What caused the estrangement? Quite simply, Dad wanted to retire to Oregon where he and Mom would have a better and more affordable retirement. This meant selling their California property, and the cottage in which Grandma lived. Mom had promised Grandma she could always live with them, and Mom and Dad planned to build the house and then move Grandma up north to join them. In the meantime, Grandma would live in Merced with my aunt. Upon completion of the house, my parents extended the invitation to Grandma to move in with them. They had built the house for possible elder disability: wider halls and doorways, and lower kitchen counters to make it accessible if any of the three of them ended up in a wheelchair.
Grandma refused to come.
Though my parents made numerous trips south to visit her, Grandma never changed her mind. Nor did she ever travel north, not even to visit or see the beautiful home my parents had built. A few years later, Grandma had a stroke. Mom and Dad rushed to be at her side, but Grandma died before they could arrive. Mom grieved deeply. In tears, she said to me, "I think she willed herself to die just so we'd never be able to talk things out." Those words haunt me.
After my mother's death, my brother sorted through the family papers and boxes of pictures. We talked about Mom and Grandma's relationship. I told him how I wished they had worked things out and could have loved one another the way they did in the picture he had sent. My brother believed the picture indicated they had. My aunt, on the other hand, felt certain Grandma never forgave Mom.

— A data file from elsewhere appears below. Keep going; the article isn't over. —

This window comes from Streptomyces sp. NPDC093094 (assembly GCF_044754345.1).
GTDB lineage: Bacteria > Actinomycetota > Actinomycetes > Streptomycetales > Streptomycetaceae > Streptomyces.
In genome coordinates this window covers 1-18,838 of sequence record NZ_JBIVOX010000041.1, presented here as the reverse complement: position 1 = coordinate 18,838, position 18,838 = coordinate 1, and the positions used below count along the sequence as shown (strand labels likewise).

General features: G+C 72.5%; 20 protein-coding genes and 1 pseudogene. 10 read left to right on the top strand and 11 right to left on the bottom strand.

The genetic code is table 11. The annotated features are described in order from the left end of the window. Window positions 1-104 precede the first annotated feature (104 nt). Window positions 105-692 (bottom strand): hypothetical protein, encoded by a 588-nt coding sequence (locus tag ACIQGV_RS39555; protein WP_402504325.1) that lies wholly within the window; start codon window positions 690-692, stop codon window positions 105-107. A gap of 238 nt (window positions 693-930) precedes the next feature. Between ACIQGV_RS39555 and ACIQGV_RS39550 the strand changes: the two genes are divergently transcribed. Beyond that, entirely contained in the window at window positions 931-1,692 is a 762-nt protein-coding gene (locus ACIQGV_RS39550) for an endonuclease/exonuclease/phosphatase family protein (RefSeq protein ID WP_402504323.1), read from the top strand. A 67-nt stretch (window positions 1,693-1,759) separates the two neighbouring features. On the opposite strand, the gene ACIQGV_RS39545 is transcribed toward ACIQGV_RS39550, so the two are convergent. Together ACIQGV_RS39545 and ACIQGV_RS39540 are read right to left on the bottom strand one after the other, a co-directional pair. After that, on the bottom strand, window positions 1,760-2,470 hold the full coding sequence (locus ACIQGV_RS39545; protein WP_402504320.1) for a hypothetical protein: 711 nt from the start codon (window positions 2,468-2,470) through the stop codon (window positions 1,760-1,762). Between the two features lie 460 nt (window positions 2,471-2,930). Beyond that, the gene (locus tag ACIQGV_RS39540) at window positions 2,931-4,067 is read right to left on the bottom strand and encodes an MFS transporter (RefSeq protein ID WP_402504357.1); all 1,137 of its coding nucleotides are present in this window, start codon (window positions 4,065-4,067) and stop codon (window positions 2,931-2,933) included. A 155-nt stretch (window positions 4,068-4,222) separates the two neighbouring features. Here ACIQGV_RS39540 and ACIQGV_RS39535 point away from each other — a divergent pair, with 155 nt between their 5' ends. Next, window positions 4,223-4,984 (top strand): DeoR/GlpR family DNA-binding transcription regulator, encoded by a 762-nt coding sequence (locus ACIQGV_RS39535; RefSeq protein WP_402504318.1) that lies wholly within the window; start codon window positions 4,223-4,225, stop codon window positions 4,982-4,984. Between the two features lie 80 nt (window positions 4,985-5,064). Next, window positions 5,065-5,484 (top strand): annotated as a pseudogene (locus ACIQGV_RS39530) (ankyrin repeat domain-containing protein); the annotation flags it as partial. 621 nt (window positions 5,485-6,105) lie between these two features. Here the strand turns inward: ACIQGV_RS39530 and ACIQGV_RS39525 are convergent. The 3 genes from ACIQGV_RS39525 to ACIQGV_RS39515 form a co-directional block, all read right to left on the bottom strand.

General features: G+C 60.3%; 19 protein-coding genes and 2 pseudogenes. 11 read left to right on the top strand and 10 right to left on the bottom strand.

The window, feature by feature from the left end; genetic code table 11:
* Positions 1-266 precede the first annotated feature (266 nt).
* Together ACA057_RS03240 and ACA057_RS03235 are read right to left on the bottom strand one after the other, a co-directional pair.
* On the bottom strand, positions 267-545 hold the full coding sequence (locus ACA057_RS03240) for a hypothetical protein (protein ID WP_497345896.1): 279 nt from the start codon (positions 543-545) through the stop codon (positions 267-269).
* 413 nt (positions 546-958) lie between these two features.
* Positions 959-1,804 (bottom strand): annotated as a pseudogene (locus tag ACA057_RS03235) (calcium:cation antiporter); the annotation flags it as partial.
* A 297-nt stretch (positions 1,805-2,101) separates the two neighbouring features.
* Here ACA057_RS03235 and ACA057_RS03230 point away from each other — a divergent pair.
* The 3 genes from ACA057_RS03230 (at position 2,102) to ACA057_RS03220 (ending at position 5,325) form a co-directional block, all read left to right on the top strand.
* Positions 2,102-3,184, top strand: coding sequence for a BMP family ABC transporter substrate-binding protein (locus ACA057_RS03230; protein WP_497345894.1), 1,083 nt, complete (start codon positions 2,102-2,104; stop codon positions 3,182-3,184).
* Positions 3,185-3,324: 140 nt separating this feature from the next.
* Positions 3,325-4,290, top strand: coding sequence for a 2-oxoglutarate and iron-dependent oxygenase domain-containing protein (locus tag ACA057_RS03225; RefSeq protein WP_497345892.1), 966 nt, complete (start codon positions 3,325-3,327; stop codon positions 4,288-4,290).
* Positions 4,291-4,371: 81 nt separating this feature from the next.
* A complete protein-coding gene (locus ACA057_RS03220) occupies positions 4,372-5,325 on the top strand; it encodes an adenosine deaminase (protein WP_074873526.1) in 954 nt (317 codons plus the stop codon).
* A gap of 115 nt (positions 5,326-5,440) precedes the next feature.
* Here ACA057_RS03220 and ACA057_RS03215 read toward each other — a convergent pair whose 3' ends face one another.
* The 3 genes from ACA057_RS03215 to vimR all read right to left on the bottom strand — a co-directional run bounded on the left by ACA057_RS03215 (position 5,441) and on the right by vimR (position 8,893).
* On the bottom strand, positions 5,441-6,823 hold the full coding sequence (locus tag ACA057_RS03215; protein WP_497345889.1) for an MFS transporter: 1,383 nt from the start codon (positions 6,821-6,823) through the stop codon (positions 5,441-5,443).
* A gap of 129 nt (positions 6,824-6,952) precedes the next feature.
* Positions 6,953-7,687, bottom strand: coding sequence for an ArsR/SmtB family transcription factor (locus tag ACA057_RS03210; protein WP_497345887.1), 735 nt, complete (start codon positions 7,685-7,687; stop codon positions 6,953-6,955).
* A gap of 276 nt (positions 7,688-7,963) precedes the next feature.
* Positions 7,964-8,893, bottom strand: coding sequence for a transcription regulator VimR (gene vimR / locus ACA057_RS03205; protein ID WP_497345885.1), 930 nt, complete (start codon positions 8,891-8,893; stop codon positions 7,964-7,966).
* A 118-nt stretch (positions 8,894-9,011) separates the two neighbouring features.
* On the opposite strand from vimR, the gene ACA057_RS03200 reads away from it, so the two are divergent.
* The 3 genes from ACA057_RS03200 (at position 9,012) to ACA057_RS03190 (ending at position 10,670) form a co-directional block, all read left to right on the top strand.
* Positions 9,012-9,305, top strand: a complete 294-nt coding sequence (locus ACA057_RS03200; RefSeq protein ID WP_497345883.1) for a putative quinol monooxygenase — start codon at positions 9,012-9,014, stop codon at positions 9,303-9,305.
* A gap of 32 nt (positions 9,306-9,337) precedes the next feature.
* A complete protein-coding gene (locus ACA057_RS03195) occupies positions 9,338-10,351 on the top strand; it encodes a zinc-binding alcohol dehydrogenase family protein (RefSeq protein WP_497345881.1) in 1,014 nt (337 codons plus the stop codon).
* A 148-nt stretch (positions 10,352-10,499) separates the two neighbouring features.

I look at their faces now as I write this. I see how they leaned into one another. Their lips are relaxed and curved, their eyes shining. And I pray whatever grievances Grandma held so tightly, she relinquished in the end. God can work right up to our last breath. Of this I am certain: Grandma believed in Jesus. So did Mom. I hold to Jesus' promise that He would not lose a single one who belonged to Him.
Yet, having seen their earthly pain, I do not want to make the same mistakes with my daughter. I want to share my life with her, offer my experience and hope - and, above all, my faith in the God who will watch over and guide her, and fulfill the plan He has for her life. In order to encourage, I will say often, "I love you." "You are God's gift to me." "You are a daughter of the King of kings."
Dear Lord, I thank You for the mother and grandmother You gave me. I thank You for the lessons they taught me. You have a plan for each of us, Lord, and it is a plan to build up our faith and not tear us down. I love You, Father. I trust You. I rest in You. In the name of Your precious Son, Jesus, I pray, Amen.
© 2010 by Francine Rivers. All rights reserved.